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Safe Operating Space For Humanity - HEB
Safe Operating Space For Humanity - HEB
Safe Operating Space For Humanity - HEB
Safe Operating Space For Humanity - HEB
Safe Operating Space For Humanity - HEB
Safe Operating Space For Humanity - HEB
Safe Operating Space For Humanity - HEB
Safe Operating Space For Humanity - HEB
Safe Operating Space For Humanity - HEB
Safe Operating Space For Humanity - HEB
Safe Operating Space For Humanity - HEB
Safe Operating Space For Humanity - HEB
Safe Operating Space For Humanity - HEB
Safe Operating Space For Humanity - HEB
Safe Operating Space For Humanity - HEB
Safe Operating Space For Humanity - HEB
Safe Operating Space For Humanity - HEB
Safe Operating Space For Humanity - HEB
Safe Operating Space For Humanity - HEB
Safe Operating Space For Humanity - HEB
Safe Operating Space For Humanity - HEB
Safe Operating Space For Humanity - HEB
Safe Operating Space For Humanity - HEB
Safe Operating Space For Humanity - HEB
Safe Operating Space For Humanity - HEB
Safe Operating Space For Humanity - HEB
Safe Operating Space For Humanity - HEB
Safe Operating Space For Humanity - HEB
Safe Operating Space For Humanity - HEB
Safe Operating Space For Humanity - HEB
Safe Operating Space For Humanity - HEB
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Safe Operating Space For Humanity - HEB


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  • מבוסס על מאמר שהתפרסם ב - Nature
  • האנושות התפתחה בתקופה רגועה מבחינה אקלימית , שאיפשרה את צמיחת הציויליזציה
  • אבל במאה השנים האחרונות אנחנו מתערבים באופן בוטה במערכות האקולוגיות הגלובליות ומאיימים להוציא את המערכות משווי משקל ולעבור את יכולת האיזון הטבעית שלהן
  • דוגמא : פעילות אנושית נמרצת יכולה להעביר את המערכת ממצב יציב רצוי , למצב יציב אחר , אך שאינו רצוי
  • מציעים פרדיגמה חדשה
  • בגלל שלמערכות רבות קיים סף פעולה בטוח , שאינו לינארי , אנחנו דומים לאדם על סף תהום . איפשהו , אנחנו לא בדיוק יודעים איפה , נמצא הסף , שאם נעבור אותו נעבור ממצב יציב אחד רצוי , למצב אחר פחות רצוי . אבל בלי אפשרות לחזור
  • נמצאו 9 תחומים ( משום מה בטבלה יש 10...) תחומים מסומנים באדום נחצו
  • Transcript

    • 1. דר ' שחר דולב – 2010 חלק מהזכויות שמורות מסמך זה מוגן ברישיון של Creative Commons ייחוס-שימוש לא מסחרי, שיתוף זהה, 2.5, ישראל העמותה הישראלית לכלכלה בת - קיימא
    • 2. Planetary Boundaries: Exploring the safe operating space for humanity in the Anthropocene ( Nature , 461 : 472 – 475, Sept 24 - 2009) Johan Rockström, Will Steffen, Kevin Noone, Åsa Persson, F. Stuart Chapin, Eric F. Lambin, Timothy M. Lenton, Marten Scheffer, Carl Folke, Hans Joachim Schellnhuber, Björn Nykvist, Cynthia A. de Wit, Terry Hughes, Sander van der Leeuw, Henning Rodhe, Sverker Sörlin, Peter K. Snyder, Robert Costanza, Uno Svedin, Malin Falkenmark, Louise Karlberg, Robert W. Corell, Victoria J. Fabry, James Hansen, Brian Walker, Diana Liverman, Katherine Richardson, Paul Crutzen, Jonathan A. Foley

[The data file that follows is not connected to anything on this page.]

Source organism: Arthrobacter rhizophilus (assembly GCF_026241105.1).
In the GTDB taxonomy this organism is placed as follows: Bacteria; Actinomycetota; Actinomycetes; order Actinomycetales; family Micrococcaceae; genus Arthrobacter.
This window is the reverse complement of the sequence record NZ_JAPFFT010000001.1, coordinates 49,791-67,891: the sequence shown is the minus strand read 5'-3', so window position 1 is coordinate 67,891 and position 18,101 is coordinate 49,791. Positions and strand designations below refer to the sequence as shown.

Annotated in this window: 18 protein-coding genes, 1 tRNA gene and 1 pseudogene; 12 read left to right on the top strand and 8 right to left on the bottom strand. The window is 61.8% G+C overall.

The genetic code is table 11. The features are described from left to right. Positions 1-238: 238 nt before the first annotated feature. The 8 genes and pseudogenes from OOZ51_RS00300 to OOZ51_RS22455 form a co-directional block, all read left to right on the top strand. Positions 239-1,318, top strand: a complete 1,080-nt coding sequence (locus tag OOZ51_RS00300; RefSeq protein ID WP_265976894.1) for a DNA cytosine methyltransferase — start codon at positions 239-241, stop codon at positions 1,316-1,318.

• 3. Humanity’s period of grace – the last 10000 years Aborigines arrive in Australia Beginning of agriculture Great European civilisations: Greek, Roman Source: GRIP ice core data (Greenland) and S. Oppenheimer, ”Out of Eden”, 2004 First migration of fully modern humans out of Africa Migrations of fully modern humans from South Asia to Europe
    • 4. Humanity in the Anthropocene Steffen, W., et al. 2004 Kaufman, Darrell S., et al. 2009. Recent Warming Reverses Long-Term Arctic Cooling. Science , September 4, 2009
    • 5. 1 2
      • overfishing, coastal
      • eutrophication
      • phosphorous accum-
      • ulation in soil and mud
      • fire prevention
      3 state shift
      • disease,
      • hurricane
      • flooding, warming,
      • overexploitation
      • of predators
      • good rains, continu-
      • ous heavy grazing
      coral dominance clear water grassland 4 algal dominance turbid water shrub-bushland Valuable Ecosystem Services Loss of ecosystem services (Desirable) (Undesirable)
    • 6. אך היציבות של המערכת הגלובלית